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ABSTRACT: Today, many different tools are developed to execute and visualize physiological models that represent the human physiology. Most of these tools run models written in very specific programming languages which in turn simplify the communication among models. Nevertheless, not all of these tools are able to run models written in different programming languages. In addition, interoperability between such models remains an unresolved issue. In this paper we present a simulation environment that allows, first, the execution of models developed in different programming languages and second the communication of parameters to interconnect these models. This simulation environment, developed within the Synergy-COPD project, aims at helping and supporting bio-researchers and medical students understand the internal mechanisms of the human body through the use of physiological models. This tool is composed of a graphical visualization environment, which is a web interface through which the user can interact with the models, and a simulation workflow management system composed of a control module and a data warehouse manager. The control module monitors the correct functioning of the whole system. The data warehouse manager is responsible for managing the stored information and supporting its flow among the different modules. It has been proved that the simulation environment presented here allows the user to research and study the internal mechanisms of the human physiology by the use of models via a graphical visualization environment. A new tool for bio-researchers is ready for deployment in various use cases scenarios.Journal of Translational Medicine 11/2014; 12 Suppl 2:S7. · 3.99 Impact Factor
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ABSTRACT: We investigated the relationship between markers of mitochondrial biogenesis, cell signaling, and antioxidant enzymes by depleting skeletal muscle glutathione with diethyl maleate (DEM) which resulted in a demonstrable increase in oxidative stress during exercise. Animals were divided into six groups: (1) sedentary control rats; (2) sedentary rats + DEM; (3) exercise control rats euthanized immediately after exercise; (4) exercise rats + DEM; (5) exercise control rats euthanized 4 h after exercise; and (6) exercise rats + DEM euthanized 4 h after exercise. Exercising animals ran on the treadmill at a 10% gradient at 20 m/min for the first 30 min. The speed was then increased every 10 min by 1.6 m/min until exhaustion. There was a reduction in total glutathione in the skeletal muscle of DEM treated animals compared to the control animals (P < 0.05). Within the control group, total glutathione was higher in the sedentary group compared to after exercise (P < 0.05). DEM treatment also significantly increased oxidative stress, as measured by increased plasma F2-isoprostanes (P < 0.05). Exercising animals given DEM showed a significantly greater increase in peroxisome proliferator activated receptor γ coactivator-1α (PGC-1α) mRNA compared to the control animals that were exercised (P < 0.05). This study provides novel evidence that by lowering the endogenous antioxidant glutathione in skeletal muscle and inducing oxidative stress through exercise, PGC-1α gene expression was augmented. These findings further highlight the important role of exercise induced oxidative stress in the regulation of mitochondrial biogenesis. © 2014 The Authors. Physiological Reports published by Wiley Periodicals, Inc. on behalf of the American Physiological Society and The Physiological Society.Physiological reports. 12/2014; 2(12).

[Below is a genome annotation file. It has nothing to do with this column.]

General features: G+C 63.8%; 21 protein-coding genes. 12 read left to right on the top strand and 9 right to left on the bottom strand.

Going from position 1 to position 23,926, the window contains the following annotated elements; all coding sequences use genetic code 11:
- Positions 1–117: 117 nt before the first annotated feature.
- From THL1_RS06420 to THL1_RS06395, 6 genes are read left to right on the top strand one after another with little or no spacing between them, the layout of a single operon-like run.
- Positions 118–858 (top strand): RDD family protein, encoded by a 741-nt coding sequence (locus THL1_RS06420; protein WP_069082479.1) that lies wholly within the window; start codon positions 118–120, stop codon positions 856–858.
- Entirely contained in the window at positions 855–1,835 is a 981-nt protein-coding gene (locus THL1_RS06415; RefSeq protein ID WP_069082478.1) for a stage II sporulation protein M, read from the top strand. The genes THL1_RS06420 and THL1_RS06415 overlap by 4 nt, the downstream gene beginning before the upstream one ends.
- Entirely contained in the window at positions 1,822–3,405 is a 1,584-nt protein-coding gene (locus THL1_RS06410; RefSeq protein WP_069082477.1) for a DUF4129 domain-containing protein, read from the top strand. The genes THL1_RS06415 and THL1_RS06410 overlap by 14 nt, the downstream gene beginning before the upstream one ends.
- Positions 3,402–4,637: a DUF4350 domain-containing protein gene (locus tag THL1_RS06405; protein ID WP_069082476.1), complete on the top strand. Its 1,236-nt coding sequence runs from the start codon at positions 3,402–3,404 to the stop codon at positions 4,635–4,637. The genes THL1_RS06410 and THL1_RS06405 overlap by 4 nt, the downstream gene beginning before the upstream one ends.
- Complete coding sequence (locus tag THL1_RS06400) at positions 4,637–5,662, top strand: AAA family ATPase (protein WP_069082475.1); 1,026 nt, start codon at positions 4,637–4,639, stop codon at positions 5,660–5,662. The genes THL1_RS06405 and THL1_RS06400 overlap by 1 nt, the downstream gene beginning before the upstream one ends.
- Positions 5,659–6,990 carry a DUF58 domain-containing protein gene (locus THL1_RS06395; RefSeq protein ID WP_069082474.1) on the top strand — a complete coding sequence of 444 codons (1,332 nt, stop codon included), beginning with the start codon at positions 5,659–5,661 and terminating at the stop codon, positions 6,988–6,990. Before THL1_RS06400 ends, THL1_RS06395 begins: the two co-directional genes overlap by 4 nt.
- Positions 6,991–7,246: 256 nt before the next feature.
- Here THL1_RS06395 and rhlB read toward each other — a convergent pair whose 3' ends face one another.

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ABSTRACT: The production of reactive oxygen species (ROS) from the inner mitochondrial membrane is one of many fundamental processes governing the balance between health and disease. It is well known that ROS are necessary signaling molecules in gene expression, yet when expressed at high levels, ROS may cause oxidative stress and cell damage. Both hypoxia and hyperoxia may alter ROS production by changing mitochondrial Po2 ([Formula: see text]). Because [Formula: see text] depends on the balance between O2 transport and utilization, we formulated an integrative mathematical model of O2 transport and utilization in skeletal muscle to predict conditions to cause abnormally high ROS generation. Simulations using data from healthy subjects during maximal exercise at sea level reveal little mitochondrial ROS production. However, altitude triggers high mitochondrial ROS production in muscle regions with high metabolic capacity but limited O2 delivery. This altitude roughly coincides with the highest location of permanent human habitation. Above 25,000 ft., more than 90% of exercising muscle is predicted to produce abnormally high levels of ROS, corresponding to the "death zone" in mountaineering.PLoS ONE 11/2014; 9(11):e111068. · 3.53 Impact Factor